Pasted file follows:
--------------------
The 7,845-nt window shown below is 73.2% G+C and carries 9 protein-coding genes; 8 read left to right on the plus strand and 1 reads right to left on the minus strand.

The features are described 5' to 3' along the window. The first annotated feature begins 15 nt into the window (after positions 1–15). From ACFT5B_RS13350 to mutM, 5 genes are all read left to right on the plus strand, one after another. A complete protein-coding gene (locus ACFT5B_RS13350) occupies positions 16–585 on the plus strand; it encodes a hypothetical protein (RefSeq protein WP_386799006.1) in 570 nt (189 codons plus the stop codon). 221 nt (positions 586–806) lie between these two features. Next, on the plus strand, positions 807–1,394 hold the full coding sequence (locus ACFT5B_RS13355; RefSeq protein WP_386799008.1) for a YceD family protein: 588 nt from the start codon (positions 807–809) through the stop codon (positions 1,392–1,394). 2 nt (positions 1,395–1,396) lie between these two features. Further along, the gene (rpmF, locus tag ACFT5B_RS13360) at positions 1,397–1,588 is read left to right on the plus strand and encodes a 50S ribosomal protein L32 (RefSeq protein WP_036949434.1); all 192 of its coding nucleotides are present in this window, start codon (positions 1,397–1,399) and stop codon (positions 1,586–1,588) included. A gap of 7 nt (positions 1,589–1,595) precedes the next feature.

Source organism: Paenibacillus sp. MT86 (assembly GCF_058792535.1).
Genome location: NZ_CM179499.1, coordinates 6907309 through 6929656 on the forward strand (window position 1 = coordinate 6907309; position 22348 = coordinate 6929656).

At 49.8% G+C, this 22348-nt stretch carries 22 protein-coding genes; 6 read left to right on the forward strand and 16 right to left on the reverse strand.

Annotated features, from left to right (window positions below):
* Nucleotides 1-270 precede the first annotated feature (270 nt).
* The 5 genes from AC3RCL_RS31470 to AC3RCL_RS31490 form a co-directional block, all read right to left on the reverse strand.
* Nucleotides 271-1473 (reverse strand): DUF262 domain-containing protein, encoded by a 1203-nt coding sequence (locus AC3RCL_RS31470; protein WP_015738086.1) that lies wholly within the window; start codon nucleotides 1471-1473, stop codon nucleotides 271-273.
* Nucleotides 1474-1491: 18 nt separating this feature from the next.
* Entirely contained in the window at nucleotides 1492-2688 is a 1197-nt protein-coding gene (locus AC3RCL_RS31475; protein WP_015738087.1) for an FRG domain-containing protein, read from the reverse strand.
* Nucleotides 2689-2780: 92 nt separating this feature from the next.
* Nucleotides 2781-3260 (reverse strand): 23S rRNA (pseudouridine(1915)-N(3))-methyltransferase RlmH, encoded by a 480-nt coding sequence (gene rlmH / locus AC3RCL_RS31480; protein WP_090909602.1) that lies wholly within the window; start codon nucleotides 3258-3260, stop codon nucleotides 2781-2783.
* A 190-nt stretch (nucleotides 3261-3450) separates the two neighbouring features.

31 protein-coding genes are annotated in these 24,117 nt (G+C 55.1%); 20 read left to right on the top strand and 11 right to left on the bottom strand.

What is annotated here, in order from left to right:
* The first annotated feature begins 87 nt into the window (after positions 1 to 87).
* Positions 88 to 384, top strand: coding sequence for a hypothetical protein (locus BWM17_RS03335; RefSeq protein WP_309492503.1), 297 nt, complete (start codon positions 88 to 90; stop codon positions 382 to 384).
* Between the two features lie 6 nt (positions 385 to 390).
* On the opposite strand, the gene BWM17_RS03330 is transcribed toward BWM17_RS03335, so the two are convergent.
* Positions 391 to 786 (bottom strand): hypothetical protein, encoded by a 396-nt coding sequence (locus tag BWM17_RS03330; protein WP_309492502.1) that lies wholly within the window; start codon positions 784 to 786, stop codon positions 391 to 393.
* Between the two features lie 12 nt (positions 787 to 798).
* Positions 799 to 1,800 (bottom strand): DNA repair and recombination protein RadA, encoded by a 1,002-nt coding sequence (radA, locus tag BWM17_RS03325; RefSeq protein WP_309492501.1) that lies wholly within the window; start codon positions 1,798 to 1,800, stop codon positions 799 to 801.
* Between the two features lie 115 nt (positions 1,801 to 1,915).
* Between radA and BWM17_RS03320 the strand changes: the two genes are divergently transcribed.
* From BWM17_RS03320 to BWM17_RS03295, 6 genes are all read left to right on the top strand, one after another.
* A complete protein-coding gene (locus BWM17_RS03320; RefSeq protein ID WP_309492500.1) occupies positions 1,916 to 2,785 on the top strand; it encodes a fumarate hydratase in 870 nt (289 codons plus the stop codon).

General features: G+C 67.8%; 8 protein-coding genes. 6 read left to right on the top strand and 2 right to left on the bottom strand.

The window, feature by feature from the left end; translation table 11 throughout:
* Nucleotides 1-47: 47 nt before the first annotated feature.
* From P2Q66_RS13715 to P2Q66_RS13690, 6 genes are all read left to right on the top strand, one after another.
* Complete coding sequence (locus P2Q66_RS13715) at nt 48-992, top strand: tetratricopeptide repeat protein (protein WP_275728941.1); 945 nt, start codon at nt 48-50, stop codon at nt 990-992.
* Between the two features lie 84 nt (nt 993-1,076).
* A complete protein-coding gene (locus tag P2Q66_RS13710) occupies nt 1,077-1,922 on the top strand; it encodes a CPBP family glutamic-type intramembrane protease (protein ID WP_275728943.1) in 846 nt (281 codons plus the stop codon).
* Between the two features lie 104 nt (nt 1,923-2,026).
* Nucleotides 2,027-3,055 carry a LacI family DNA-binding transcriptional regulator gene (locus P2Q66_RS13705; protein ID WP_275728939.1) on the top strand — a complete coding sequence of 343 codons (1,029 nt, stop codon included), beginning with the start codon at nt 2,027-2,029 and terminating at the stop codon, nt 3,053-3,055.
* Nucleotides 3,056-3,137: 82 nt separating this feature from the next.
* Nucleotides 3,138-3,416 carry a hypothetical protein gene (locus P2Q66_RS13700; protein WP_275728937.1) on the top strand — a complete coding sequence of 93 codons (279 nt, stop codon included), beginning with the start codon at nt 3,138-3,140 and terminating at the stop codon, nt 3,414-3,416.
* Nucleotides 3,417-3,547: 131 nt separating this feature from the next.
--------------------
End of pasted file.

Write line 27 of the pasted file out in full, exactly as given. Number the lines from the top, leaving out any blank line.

* A complete protein-coding gene (locus BWM17_RS03320; RefSeq protein ID WP_309492500.1) occupies positions 1,916 to 2,785 on the top strand; it encodes a fumarate hydratase in 870 nt (289 codons plus the stop codon).